Horatio G. Spafford (1828-1888) was a successful lawyer in Chicago who maintained a keen interest in Christian activities, deeply spiritual and devoted to the scriptures. He experienced the death of his son. A fire in Chicago around 1871 devastated the city; invested hugely in real estate, the disaster wiped him out. Two years after the fire, Horatio Spafford planned a trip to Europe by boat for him and his family, his wife and four daughters. He was unable to go, struck by another vessel the ship sank, his daughters all drowned but his wife was saved. Knowing God as his personal Lord and Savior, he held on and wrote the hymn, “It is well with my soul”. His words, “Whatever my lot thou has taught me to say it is well, it is well with my soul”. What is it that empowers man who has been through so much to have such a faith? Is it made-up phony mysticism with little substance? I think not! Do not make the eternal mistake of dismissing Christianity as a foolish collection of mis-guided writings. Rev. Alistair Begg said on April 29, 2010 of our response to the Truth of our Savior God, Jesus the Christ, that “this is the great issue of life”!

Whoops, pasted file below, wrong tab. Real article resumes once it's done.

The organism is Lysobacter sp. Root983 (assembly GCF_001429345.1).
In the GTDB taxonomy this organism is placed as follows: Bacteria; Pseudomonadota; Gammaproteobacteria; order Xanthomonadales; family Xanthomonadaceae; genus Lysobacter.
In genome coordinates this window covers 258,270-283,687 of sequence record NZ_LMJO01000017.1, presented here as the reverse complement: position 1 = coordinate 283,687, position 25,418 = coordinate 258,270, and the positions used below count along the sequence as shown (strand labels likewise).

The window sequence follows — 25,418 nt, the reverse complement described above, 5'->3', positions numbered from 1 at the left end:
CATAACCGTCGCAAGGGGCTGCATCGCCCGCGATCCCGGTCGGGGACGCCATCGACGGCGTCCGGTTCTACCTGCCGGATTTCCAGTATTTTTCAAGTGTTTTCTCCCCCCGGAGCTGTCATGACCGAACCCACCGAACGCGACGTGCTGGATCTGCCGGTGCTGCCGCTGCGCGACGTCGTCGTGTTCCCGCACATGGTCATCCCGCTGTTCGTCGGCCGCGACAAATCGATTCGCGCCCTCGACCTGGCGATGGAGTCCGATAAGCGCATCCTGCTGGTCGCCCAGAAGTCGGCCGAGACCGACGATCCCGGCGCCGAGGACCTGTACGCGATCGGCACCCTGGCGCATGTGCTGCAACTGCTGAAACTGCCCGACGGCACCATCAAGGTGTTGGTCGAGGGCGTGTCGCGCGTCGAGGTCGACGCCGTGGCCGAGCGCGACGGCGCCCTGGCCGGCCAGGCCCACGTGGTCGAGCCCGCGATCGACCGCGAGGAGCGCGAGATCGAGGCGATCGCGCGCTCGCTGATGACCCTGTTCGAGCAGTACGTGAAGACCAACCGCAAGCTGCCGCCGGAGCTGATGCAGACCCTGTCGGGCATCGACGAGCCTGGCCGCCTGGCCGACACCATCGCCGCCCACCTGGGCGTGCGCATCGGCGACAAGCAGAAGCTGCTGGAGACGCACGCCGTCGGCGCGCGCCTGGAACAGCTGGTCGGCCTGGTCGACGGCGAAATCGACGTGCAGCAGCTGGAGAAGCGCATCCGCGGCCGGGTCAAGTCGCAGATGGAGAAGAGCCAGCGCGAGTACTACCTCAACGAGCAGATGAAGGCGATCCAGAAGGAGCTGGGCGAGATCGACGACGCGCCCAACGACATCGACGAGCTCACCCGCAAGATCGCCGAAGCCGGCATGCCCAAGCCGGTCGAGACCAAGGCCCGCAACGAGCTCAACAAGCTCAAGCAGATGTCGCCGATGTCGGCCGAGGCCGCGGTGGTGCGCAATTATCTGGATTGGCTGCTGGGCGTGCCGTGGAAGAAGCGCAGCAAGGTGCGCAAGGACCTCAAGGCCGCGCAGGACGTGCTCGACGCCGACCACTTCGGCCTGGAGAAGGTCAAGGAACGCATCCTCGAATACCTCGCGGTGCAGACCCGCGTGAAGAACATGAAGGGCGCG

Slave trader, John Newton, a seasoned sailor, thought he was in control when one day a large storm at sea forced him to see God. He stopped his focus on himself, saw God as a loving and forgiving God, and wrote “Amazing Grace” in 1779. His words: “Amazing grace! How sweet the sound, that saved a wretch like me! I once was lost, but now am found, was blind, but now I see.” Later he became a minister and dedicated his life to the Gospel of Christ. Oh how we think we are in control. I pray you gain the eyes to see as John Newton did. We do need to be open to God, give in to His control, and not our own. We are lost. We have no control. I remember the day when the world hiccupped and 5,500 people died in Kobe, Japan (the 1995 Great Hanshin Earthquake), or terrorists brought down Americas’ tallest structures, the two 110 story New York World Trade Center buildings, and killed 3,000 innocent people in 2001.